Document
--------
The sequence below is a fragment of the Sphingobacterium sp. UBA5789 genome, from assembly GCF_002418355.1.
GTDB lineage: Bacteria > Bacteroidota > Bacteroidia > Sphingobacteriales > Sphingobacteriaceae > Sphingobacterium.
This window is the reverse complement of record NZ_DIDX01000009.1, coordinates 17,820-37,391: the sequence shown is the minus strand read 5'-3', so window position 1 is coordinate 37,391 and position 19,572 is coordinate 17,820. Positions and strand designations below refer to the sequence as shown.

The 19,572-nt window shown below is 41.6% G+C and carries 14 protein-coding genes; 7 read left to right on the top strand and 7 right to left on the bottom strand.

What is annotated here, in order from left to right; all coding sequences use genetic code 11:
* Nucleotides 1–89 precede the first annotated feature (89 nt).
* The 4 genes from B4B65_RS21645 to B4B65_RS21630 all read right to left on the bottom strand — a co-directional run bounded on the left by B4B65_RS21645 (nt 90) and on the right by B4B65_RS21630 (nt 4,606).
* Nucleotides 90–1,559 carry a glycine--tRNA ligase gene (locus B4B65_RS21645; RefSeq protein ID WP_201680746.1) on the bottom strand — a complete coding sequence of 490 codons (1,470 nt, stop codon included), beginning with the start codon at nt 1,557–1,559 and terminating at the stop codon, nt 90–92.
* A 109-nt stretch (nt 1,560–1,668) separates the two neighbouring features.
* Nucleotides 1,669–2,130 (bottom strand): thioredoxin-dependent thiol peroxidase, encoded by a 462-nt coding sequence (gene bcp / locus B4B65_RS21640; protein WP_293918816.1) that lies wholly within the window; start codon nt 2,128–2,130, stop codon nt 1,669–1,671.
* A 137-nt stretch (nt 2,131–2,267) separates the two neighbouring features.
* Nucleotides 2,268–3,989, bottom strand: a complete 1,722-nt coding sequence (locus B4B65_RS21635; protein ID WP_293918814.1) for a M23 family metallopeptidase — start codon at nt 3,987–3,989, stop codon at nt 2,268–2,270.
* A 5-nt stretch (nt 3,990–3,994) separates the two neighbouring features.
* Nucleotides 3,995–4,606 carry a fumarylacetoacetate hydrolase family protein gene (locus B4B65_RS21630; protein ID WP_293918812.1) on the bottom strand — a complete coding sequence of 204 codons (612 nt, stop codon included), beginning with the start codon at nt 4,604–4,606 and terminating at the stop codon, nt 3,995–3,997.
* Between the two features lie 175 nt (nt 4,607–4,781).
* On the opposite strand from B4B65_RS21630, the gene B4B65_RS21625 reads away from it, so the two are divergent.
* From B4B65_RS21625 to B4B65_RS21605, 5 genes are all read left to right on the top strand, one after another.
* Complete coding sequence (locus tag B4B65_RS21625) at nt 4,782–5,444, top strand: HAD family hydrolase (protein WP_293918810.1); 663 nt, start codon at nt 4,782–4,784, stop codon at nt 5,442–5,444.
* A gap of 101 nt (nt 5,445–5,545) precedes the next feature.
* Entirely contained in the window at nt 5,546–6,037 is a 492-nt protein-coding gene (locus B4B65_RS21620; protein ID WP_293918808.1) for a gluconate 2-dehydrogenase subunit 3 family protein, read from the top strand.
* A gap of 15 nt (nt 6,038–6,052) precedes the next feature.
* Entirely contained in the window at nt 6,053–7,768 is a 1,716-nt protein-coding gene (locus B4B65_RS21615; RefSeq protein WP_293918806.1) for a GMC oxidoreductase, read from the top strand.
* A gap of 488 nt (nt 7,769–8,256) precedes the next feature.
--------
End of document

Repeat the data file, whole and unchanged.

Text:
The sequence below is a fragment of the Sphingobacterium sp. UBA5789 genome, from assembly GCF_002418355.1.
GTDB lineage: Bacteria > Bacteroidota > Bacteroidia > Sphingobacteriales > Sphingobacteriaceae > Sphingobacterium.
This window is the reverse complement of record NZ_DIDX01000009.1, coordinates 17,820-37,391: the sequence shown is the minus strand read 5'-3', so window position 1 is coordinate 37,391 and position 19,572 is coordinate 17,820. Positions and strand designations below refer to the sequence as shown.

The 19,572-nt window shown below is 41.6% G+C and carries 14 protein-coding genes; 7 read left to right on the top strand and 7 right to left on the bottom strand.

What is annotated here, in order from left to right; all coding sequences use genetic code 11:
* Nucleotides 1–89 precede the first annotated feature (89 nt).
* The 4 genes from B4B65_RS21645 to B4B65_RS21630 all read right to left on the bottom strand — a co-directional run bounded on the left by B4B65_RS21645 (nt 90) and on the right by B4B65_RS21630 (nt 4,606).
* Nucleotides 90–1,559 carry a glycine--tRNA ligase gene (locus B4B65_RS21645; RefSeq protein ID WP_201680746.1) on the bottom strand — a complete coding sequence of 490 codons (1,470 nt, stop codon included), beginning with the start codon at nt 1,557–1,559 and terminating at the stop codon, nt 90–92.
* A 109-nt stretch (nt 1,560–1,668) separates the two neighbouring features.
* Nucleotides 1,669–2,130 (bottom strand): thioredoxin-dependent thiol peroxidase, encoded by a 462-nt coding sequence (gene bcp / locus B4B65_RS21640; protein WP_293918816.1) that lies wholly within the window; start codon nt 2,128–2,130, stop codon nt 1,669–1,671.
* A 137-nt stretch (nt 2,131–2,267) separates the two neighbouring features.
* Nucleotides 2,268–3,989, bottom strand: a complete 1,722-nt coding sequence (locus B4B65_RS21635; protein ID WP_293918814.1) for a M23 family metallopeptidase — start codon at nt 3,987–3,989, stop codon at nt 2,268–2,270.
* A 5-nt stretch (nt 3,990–3,994) separates the two neighbouring features.
* Nucleotides 3,995–4,606 carry a fumarylacetoacetate hydrolase family protein gene (locus B4B65_RS21630; protein ID WP_293918812.1) on the bottom strand — a complete coding sequence of 204 codons (612 nt, stop codon included), beginning with the start codon at nt 4,604–4,606 and terminating at the stop codon, nt 3,995–3,997.
* Between the two features lie 175 nt (nt 4,607–4,781).
* On the opposite strand from B4B65_RS21630, the gene B4B65_RS21625 reads away from it, so the two are divergent.
* From B4B65_RS21625 to B4B65_RS21605, 5 genes are all read left to right on the top strand, one after another.
* Complete coding sequence (locus tag B4B65_RS21625) at nt 4,782–5,444, top strand: HAD family hydrolase (protein WP_293918810.1); 663 nt, start codon at nt 4,782–4,784, stop codon at nt 5,442–5,444.
* A gap of 101 nt (nt 5,445–5,545) precedes the next feature.
* Entirely contained in the window at nt 5,546–6,037 is a 492-nt protein-coding gene (locus B4B65_RS21620; protein ID WP_293918808.1) for a gluconate 2-dehydrogenase subunit 3 family protein, read from the top strand.
* A gap of 15 nt (nt 6,038–6,052) precedes the next feature.
* Entirely contained in the window at nt 6,053–7,768 is a 1,716-nt protein-coding gene (locus B4B65_RS21615; RefSeq protein WP_293918806.1) for a GMC oxidoreductase, read from the top strand.
* A gap of 488 nt (nt 7,769–8,256) precedes the next feature.